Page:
“We want a competitive vehicle market. Of course, we have got a great amount of competitiveness, particularly at the small and medium level.

“Our dealerships across the country do a terrific job providing Australians access to high quality and safe new vehicles.

“We think there are some areas we can make improvements, particularly at the higher end of vehicles to improve the competitiveness and improve the opportunity for Australians to get access to vehicles which are safe, cheaper and will improve the quality of cars on our roads.”

It was not clear whether this was a reference to the luxury car tax although that is not part of the Australian Motor Vehicle Standards Act.

After his address, Mr Briggs was asked if the government would offer incentives to encourage the purchase of hybrid or electric vehicles and those that use alterative fuels.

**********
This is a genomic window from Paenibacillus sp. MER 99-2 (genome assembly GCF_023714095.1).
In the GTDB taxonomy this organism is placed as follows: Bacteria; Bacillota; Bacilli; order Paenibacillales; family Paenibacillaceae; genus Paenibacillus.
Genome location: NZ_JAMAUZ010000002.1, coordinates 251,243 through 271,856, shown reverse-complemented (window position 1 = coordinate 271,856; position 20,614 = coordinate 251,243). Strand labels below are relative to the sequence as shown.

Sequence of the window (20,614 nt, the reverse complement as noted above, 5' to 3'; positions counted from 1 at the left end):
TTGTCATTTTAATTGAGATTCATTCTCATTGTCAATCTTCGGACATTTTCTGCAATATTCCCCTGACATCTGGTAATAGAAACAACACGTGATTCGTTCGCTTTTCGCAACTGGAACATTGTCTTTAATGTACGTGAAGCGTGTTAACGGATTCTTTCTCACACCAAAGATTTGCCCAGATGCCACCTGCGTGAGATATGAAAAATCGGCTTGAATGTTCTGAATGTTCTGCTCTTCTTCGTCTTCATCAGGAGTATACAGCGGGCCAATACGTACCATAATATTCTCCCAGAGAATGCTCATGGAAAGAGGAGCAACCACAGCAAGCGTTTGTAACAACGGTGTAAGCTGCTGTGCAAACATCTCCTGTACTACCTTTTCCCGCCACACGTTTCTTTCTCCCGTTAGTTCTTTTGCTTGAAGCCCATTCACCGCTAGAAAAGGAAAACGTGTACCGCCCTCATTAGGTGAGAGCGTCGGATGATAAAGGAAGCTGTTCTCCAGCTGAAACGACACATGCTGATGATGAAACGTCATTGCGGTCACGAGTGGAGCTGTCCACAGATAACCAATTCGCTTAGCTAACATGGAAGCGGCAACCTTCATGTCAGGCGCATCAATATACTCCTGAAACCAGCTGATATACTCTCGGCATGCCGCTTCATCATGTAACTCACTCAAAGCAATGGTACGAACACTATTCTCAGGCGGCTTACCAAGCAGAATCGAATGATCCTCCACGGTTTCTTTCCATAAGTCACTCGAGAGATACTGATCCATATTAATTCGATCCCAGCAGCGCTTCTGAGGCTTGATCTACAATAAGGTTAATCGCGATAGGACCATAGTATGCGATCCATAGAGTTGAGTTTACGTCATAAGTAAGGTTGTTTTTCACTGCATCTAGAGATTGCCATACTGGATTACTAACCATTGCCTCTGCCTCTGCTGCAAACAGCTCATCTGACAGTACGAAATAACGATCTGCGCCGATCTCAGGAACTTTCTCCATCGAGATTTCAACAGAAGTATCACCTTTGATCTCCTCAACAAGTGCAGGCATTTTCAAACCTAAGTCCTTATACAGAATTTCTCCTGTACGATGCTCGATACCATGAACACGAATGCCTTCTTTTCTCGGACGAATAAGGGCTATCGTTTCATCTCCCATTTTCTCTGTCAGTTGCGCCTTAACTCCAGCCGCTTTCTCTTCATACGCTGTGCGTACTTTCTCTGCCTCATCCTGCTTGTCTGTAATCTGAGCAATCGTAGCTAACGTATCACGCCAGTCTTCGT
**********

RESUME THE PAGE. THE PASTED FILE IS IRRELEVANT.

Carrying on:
“The market will do that,” he said. “The market will change as consumer preferences change and that is what we have seen in recent years.

“Consumers choose now whether through ANCAP ratings or Safercars, particularly when they have families.

“You’ll see the same impact of changes (in vehicle preferences) in the way fuel pricing works.

“The reality already is hybrid vehicles are much more commonly on our roads today than five years ago and that’s because manufacturers are making models that are much more accessible for people to purchase.

“The government won’t be intervening in that market.”

Mr Briggs said that, after this week’s cabinet discussions, the government would release a Regulatory Impact Statement that would outline the effects of any changes proposed for the Australian Motor Vehicle Standards Act.

“There will be a consultation period on the Regulatory Impact Statement before a final decision is made some time later this year to change the rules.

“I envisage we will look to change rules in respect of the importation provisions some time around 2018 when manufacturing in Australia will have ended.

“We want a modern Act. It’s a very different world to what it was when this Act was first put in place. As far as the way people access vehicles, what those vehicles are and what standards will apply.”